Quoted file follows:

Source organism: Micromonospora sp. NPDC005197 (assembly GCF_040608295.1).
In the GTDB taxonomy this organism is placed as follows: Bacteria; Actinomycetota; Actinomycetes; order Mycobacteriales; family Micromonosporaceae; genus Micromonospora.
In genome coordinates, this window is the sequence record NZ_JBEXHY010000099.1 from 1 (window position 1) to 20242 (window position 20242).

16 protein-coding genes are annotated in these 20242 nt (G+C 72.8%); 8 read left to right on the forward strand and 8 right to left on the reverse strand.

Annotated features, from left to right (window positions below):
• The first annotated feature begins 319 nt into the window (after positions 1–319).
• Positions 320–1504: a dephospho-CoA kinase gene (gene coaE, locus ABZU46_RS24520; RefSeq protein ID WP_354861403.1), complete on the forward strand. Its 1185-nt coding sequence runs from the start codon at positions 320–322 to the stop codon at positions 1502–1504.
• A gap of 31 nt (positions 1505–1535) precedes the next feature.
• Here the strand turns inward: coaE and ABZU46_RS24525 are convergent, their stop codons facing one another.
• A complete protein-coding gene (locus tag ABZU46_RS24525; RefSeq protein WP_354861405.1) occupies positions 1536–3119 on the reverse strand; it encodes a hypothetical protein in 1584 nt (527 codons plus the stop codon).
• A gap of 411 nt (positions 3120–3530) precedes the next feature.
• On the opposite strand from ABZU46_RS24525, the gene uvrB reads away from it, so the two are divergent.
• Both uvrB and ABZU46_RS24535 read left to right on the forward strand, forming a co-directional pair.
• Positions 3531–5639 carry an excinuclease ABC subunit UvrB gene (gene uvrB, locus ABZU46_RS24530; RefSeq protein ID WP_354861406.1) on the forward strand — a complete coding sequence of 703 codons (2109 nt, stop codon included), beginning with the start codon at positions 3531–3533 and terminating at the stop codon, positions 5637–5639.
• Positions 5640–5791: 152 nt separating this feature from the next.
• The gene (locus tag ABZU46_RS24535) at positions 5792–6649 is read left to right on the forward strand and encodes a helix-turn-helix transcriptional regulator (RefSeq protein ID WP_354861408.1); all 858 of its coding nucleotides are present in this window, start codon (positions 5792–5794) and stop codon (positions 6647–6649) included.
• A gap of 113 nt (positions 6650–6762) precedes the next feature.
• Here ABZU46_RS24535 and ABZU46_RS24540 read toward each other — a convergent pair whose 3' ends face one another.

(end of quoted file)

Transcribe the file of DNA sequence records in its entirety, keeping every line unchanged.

Source organism: Micromonospora sp. NPDC005197 (assembly GCF_040608295.1).
In the GTDB taxonomy this organism is placed as follows: Bacteria; Actinomycetota; Actinomycetes; order Mycobacteriales; family Micromonosporaceae; genus Micromonospora.
In genome coordinates, this window is the sequence record NZ_JBEXHY010000099.1 from 1 (window position 1) to 20242 (window position 20242).

16 protein-coding genes are annotated in these 20242 nt (G+C 72.8%); 8 read left to right on the forward strand and 8 right to left on the reverse strand.

Annotated features, from left to right (window positions below):
• The first annotated feature begins 319 nt into the window (after positions 1–319).
• Positions 320–1504: a dephospho-CoA kinase gene (gene coaE, locus ABZU46_RS24520; RefSeq protein ID WP_354861403.1), complete on the forward strand. Its 1185-nt coding sequence runs from the start codon at positions 320–322 to the stop codon at positions 1502–1504.
• A gap of 31 nt (positions 1505–1535) precedes the next feature.
• Here the strand turns inward: coaE and ABZU46_RS24525 are convergent, their stop codons facing one another.
• A complete protein-coding gene (locus tag ABZU46_RS24525; RefSeq protein WP_354861405.1) occupies positions 1536–3119 on the reverse strand; it encodes a hypothetical protein in 1584 nt (527 codons plus the stop codon).
• A gap of 411 nt (positions 3120–3530) precedes the next feature.
• On the opposite strand from ABZU46_RS24525, the gene uvrB reads away from it, so the two are divergent.
• Both uvrB and ABZU46_RS24535 read left to right on the forward strand, forming a co-directional pair.
• Positions 3531–5639 carry an excinuclease ABC subunit UvrB gene (gene uvrB, locus ABZU46_RS24530; RefSeq protein ID WP_354861406.1) on the forward strand — a complete coding sequence of 703 codons (2109 nt, stop codon included), beginning with the start codon at positions 3531–3533 and terminating at the stop codon, positions 5637–5639.
• Positions 5640–5791: 152 nt separating this feature from the next.
• The gene (locus tag ABZU46_RS24535) at positions 5792–6649 is read left to right on the forward strand and encodes a helix-turn-helix transcriptional regulator (RefSeq protein ID WP_354861408.1); all 858 of its coding nucleotides are present in this window, start codon (positions 5792–5794) and stop codon (positions 6647–6649) included.
• A gap of 113 nt (positions 6650–6762) precedes the next feature.
• Here ABZU46_RS24535 and ABZU46_RS24540 read toward each other — a convergent pair whose 3' ends face one another.